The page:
There were fresh signs that Obama has gained ground on the tax issue, a traditional political sweet spot for Republicans. In a new Washington Post-ABC News Poll, voters said they trusted Obama to do a better “job handling taxes” than Republicans by a margin of 46 percent to 41 percent — a dramatic swing from two months ago, when voters favored the GOP, 46 percent to 39 percent.
House Republicans were equally confident that Americans would blame Democrats — who have spent weeks promising to work through the holidays to settle the issue — if they now shut down talks.
The House drama once again highlighted Boehner’s tenuous hold over his 242-member caucus, which includes dozens of freshmen elected on promises to remake Washington.
The speaker steered a year-long tax-cut measure through the House last week only by attaching to the package a series of other Republican priorities designed to lure conservatives who oppose another holiday for a tax that funds Social Security.
One of those provisions made it into the Senate deal, a requirement that the Obama administration make a quick decision on the controversial Keystone XL oil pipeline.
But that did not mollify House members. At a news conference Monday, 10 Republican freshmen joined in rejecting the Senate action as the kind of Washington dealmaking that makes the public hate Congress.
Boehner denied Monday that he ever signed off on the Senate deal. He also said he never suggested to fellow House members in a Saturday phone call that he was inclined to take the deal, as some Republicans have indicated.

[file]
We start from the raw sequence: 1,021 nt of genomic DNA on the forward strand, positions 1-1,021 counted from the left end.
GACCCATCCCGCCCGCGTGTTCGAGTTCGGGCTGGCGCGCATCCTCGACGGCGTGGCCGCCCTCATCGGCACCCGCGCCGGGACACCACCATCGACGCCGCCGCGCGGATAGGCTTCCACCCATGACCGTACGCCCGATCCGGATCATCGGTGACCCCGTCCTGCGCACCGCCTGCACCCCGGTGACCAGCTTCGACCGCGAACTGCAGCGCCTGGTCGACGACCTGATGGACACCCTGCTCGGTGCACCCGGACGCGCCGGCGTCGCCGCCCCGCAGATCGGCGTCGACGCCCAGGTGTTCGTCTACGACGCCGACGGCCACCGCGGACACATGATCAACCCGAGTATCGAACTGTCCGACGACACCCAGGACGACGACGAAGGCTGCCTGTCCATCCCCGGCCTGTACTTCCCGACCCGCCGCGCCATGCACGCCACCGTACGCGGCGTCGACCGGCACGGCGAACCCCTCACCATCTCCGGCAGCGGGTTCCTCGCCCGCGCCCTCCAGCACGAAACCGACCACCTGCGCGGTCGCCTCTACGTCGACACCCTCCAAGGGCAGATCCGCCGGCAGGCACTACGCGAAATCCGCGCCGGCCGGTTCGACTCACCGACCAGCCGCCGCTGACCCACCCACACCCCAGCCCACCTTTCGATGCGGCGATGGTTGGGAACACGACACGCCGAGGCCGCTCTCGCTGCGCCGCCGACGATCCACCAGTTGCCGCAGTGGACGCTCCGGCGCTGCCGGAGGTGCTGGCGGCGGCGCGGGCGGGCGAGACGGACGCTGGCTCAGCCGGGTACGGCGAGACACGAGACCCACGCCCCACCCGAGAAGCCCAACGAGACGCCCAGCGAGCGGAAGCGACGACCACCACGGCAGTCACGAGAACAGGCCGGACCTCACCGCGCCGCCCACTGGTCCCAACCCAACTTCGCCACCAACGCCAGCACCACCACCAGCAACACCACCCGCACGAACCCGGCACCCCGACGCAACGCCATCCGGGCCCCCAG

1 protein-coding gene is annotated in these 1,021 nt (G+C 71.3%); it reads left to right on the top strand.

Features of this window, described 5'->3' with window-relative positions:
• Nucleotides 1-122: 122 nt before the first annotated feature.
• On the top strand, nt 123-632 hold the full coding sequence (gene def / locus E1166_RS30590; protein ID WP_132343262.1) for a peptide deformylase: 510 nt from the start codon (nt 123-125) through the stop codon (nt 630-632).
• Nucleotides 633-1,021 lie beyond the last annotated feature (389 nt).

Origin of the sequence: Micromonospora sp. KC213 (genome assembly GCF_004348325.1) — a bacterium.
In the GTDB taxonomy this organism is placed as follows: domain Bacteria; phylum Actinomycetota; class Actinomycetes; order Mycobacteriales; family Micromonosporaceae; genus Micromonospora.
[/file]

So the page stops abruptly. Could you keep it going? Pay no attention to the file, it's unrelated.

Faced with a backlash from House members, Boehner had, by Sunday, said publicly that he was opposed to the two-month measure.
What was not in doubt was that Senate Minority Leader Mitch McConnell (R-Ky.) had given every appearance on Saturday that after he reached a deal with Reid, it would be the Senate’s last word on the tax fight. He rallied 39 Republican votes for the bipartisan plan, then agreed to shut down the Senate’s legislative business for the rest of the year.
McConnell has publicly backed Boehner, calling for the House and Senate to appoint a conference committee to work out differences between the bill passed last week in the GOP-controlled House and the Senate’s two-month deal.
But as the House drama unfolded, a small but influential band of Senate Republicans broke ranks with Boehner, castigating his leadership team for risking a tax increase at the start of the year rather than simply approving the Senate bill and then beginning longer-term negotiations for a full year’s benefit.
“What is playing out in Washington, D.C., this week is about political leverage, not about what’s good for the American people. Congress can work out a solution without stopping the payroll tax-cut extension for the middle class,” Sen. Dean Heller (R-Nev.), who served with House Republicans for 41 / 2 years until his appointment to the Senate in the spring, said in a statement.
Heller was one of four GOP senators facing potentially difficult reelection campaigns next November who spoke out against Boehner’s actions, giving the appearance that there was a coordinated effort to create distance from the House effort.
At the White House, press secretary Jay Carney said House Republicans should “do the right thing” and pass the Senate measure. But asked if Obama had been in contact with Boehner to discuss how to proceed, Carney responded, “It’s not our job to negotiate between him and Senate Republicans.”